For instance, we did the Natural FREECITY History Museum. We redo the store once a year in August because we opened the store in August four years ago, so we take an idea like that. And in this case it’s about really making it authentic, as authentic as possible to a real natural history museum. It’s just FREECITY’s take on it. So we made dioramas, we made Peking Man, and we made a lion — everything that goes along with that. And we didn’t use taxidermy or anything like that, so it’s about ‘how do you make that item not look like a stuffed animal?’ How do you make it real, as real as possible?
So it’s like a snowglobe, the store itself is like a snowglobe. That’s why we call it a supershop — it’s a small space, about 1500 square feet that anything can happen in. So if you keep that mindset and keep all possibilities open, you can make really extraordinary things. And that sounds totally cliché, but it’s true. That is what we’re doing. A lot of people think, being that we live in L.A., that we just got a prop house and borrowed stuff. But we didn’t. We made it all from scratch. For me, it’s very rewarding to know we made it happen.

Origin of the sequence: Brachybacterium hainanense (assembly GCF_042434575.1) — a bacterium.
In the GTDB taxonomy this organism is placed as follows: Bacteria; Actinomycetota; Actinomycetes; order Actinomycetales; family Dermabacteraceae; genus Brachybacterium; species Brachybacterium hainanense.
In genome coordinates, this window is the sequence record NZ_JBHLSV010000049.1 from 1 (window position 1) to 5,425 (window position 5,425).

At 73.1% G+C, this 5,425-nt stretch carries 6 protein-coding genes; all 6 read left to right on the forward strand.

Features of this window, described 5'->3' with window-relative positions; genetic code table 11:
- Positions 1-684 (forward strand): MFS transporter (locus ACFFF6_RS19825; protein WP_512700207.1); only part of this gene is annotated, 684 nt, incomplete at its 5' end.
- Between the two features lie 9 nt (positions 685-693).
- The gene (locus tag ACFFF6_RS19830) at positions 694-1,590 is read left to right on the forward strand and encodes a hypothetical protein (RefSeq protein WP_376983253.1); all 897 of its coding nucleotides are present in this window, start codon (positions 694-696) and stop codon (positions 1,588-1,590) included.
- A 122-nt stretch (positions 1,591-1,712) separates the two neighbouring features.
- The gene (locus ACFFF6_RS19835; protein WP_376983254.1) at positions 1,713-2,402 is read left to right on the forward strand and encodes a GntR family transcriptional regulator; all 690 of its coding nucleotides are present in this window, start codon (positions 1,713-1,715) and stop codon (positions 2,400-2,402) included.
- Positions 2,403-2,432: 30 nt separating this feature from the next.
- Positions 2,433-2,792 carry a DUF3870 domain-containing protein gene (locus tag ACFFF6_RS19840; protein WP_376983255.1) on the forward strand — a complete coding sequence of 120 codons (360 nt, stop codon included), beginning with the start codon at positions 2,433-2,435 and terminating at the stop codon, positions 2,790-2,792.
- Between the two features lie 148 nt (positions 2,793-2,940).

Lion in the Natural FREECITY History Museum show
Front exterior of FREECITYsupershop, created by Nina Garduno
I understand the initial inspiration for FREECITYsupershop came from your travels, in particular to the commune Fristaden (‘free city’) Christiania in Copenhagen. How did this go from an initial feeling and revelation to actually opening your shop in 2005?
I think the revelation was that I’d been to places like that all my life, and it all clicked in one moment. When I went there in particular, somebody said, ‘Have you been to the free city?’, and I went ‘No, but what’s the free city?’ I was in Paris at the time on a buying trip and I had a few days, and I thought ‘I’ll go see it, whatever this is in Copenhagen.’ So I went to go see it, and the inspiration was that it was a collective group of people living like they checked the ‘other’ box. And it was like, ‘Wow, it can be anything.’